While Apple had a lot of big, splashy announcements to make on stage at WWDC 2016, one that slipped under the radar was its development of a brand new file system. Called Apple File System (APFS), Apple refers to the system as a next-generation system for all of its products, ranging from Mac desktops down to watchOS.
Apple File System is a new, modern file system for iOS, OS X, tvOS and watchOS. It is optimized for Flash/SSD storage and features strong encryption, copy-on-write metadata, space sharing, cloning for files and directories, snapshots, fast directory sizing, atomic safe-save primitives, and improved file system fundamentals.
Apple goes on to note that the APFS is meant to replace the aging HFS+ file system, which, along with its HFS predecessor, are now more than 30 years old. APFS is available in developer preview in macOS Sierra (OS X 10.12), and is set to ship sometime in 2017.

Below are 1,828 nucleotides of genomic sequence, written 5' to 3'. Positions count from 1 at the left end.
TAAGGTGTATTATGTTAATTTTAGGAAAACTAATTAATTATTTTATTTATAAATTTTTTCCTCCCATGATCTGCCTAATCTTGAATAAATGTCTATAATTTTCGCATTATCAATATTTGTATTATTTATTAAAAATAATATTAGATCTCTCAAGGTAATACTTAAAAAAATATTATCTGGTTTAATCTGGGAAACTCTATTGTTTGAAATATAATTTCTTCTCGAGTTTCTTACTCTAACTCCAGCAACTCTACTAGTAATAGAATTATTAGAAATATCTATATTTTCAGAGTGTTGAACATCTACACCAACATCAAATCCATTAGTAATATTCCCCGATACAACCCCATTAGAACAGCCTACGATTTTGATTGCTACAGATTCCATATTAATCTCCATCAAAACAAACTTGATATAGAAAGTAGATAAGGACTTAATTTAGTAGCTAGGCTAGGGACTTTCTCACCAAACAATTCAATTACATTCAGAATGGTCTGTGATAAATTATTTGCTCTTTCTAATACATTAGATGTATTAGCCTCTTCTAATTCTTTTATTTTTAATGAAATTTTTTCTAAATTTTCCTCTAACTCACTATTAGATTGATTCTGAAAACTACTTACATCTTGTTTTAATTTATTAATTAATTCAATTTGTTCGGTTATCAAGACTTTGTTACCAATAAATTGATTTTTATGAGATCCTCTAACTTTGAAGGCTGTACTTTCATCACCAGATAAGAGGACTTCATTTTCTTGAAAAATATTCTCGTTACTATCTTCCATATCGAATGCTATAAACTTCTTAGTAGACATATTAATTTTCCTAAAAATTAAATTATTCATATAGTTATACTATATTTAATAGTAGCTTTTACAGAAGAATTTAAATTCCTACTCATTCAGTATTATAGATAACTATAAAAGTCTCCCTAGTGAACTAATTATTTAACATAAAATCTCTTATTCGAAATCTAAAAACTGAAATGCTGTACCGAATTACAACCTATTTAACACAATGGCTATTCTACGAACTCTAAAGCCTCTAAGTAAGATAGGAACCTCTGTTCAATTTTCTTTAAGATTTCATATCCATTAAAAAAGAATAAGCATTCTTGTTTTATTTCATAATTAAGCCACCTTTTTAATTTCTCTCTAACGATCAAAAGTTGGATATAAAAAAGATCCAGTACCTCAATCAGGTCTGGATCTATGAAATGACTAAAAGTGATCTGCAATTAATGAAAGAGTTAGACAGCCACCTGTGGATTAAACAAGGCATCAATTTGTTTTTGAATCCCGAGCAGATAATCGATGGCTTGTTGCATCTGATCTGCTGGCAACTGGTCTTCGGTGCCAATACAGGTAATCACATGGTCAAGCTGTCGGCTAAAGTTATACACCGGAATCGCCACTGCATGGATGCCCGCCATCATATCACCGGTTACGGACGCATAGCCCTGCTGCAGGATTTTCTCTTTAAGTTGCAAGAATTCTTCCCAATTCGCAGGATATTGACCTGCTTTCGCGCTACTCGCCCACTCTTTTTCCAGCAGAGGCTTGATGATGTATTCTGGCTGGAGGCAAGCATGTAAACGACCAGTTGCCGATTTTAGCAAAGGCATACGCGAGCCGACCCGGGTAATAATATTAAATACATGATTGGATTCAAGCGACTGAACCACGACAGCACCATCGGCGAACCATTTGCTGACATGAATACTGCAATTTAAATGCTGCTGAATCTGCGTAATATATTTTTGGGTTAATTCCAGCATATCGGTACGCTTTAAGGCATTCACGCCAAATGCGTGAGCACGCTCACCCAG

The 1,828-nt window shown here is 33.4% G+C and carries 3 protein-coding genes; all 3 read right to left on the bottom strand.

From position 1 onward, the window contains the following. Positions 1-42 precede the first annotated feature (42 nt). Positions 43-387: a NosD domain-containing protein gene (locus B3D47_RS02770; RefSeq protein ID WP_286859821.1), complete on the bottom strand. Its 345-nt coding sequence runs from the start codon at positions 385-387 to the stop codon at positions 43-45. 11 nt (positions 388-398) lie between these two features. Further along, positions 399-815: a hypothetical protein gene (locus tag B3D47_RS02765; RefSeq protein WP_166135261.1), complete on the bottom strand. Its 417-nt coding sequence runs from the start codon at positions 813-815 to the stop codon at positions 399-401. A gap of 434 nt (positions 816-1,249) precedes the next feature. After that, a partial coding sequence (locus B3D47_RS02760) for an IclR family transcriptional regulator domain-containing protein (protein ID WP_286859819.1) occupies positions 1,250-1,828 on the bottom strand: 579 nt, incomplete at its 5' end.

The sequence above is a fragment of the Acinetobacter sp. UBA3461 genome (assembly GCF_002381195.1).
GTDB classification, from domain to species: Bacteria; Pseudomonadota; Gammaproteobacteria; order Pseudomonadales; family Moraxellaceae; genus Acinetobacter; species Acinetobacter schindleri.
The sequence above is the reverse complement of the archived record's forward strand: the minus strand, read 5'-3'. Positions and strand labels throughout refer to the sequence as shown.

If you're a developer who is interested in diving into the gritty details of what's new and different about APFS, you can read more in Apple's developer documentation. The Cupertino company is set to hold some sessions on the subject during WWDC this week as well.